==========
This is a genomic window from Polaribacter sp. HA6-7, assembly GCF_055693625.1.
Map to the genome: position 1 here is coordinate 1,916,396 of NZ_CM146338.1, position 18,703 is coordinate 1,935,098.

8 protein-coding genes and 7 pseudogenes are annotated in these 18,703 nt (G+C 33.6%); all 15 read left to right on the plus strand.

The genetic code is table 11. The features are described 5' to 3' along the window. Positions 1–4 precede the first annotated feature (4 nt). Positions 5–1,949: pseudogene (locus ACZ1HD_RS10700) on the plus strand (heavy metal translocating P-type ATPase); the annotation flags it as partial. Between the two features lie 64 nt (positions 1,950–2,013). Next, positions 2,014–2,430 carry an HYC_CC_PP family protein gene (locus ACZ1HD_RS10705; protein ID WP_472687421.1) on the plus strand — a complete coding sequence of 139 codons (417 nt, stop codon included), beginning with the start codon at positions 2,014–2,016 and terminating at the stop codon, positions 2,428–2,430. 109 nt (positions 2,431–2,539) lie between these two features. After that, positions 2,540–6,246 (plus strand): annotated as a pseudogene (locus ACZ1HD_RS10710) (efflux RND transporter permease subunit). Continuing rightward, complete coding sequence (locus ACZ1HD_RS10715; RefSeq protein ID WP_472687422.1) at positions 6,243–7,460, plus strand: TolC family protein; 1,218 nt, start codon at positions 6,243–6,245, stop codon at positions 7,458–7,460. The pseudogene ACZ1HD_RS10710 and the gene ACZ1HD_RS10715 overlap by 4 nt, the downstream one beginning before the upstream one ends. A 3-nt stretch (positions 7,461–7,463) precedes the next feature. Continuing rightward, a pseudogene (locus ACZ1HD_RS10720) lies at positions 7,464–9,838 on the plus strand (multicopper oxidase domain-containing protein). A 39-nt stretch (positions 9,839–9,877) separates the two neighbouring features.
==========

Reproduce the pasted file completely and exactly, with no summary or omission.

This is a genomic window from Polaribacter sp. HA6-7, assembly GCF_055693625.1.
Map to the genome: position 1 here is coordinate 1,916,396 of NZ_CM146338.1, position 18,703 is coordinate 1,935,098.

8 protein-coding genes and 7 pseudogenes are annotated in these 18,703 nt (G+C 33.6%); all 15 read left to right on the plus strand.

The genetic code is table 11. The features are described 5' to 3' along the window. Positions 1–4 precede the first annotated feature (4 nt). Positions 5–1,949: pseudogene (locus ACZ1HD_RS10700) on the plus strand (heavy metal translocating P-type ATPase); the annotation flags it as partial. Between the two features lie 64 nt (positions 1,950–2,013). Next, positions 2,014–2,430 carry an HYC_CC_PP family protein gene (locus ACZ1HD_RS10705; protein ID WP_472687421.1) on the plus strand — a complete coding sequence of 139 codons (417 nt, stop codon included), beginning with the start codon at positions 2,014–2,016 and terminating at the stop codon, positions 2,428–2,430. 109 nt (positions 2,431–2,539) lie between these two features. After that, positions 2,540–6,246 (plus strand): annotated as a pseudogene (locus ACZ1HD_RS10710) (efflux RND transporter permease subunit). Continuing rightward, complete coding sequence (locus ACZ1HD_RS10715; RefSeq protein ID WP_472687422.1) at positions 6,243–7,460, plus strand: TolC family protein; 1,218 nt, start codon at positions 6,243–6,245, stop codon at positions 7,458–7,460. The pseudogene ACZ1HD_RS10710 and the gene ACZ1HD_RS10715 overlap by 4 nt, the downstream one beginning before the upstream one ends. A 3-nt stretch (positions 7,461–7,463) precedes the next feature. Continuing rightward, a pseudogene (locus ACZ1HD_RS10720) lies at positions 7,464–9,838 on the plus strand (multicopper oxidase domain-containing protein). A 39-nt stretch (positions 9,839–9,877) separates the two neighbouring features.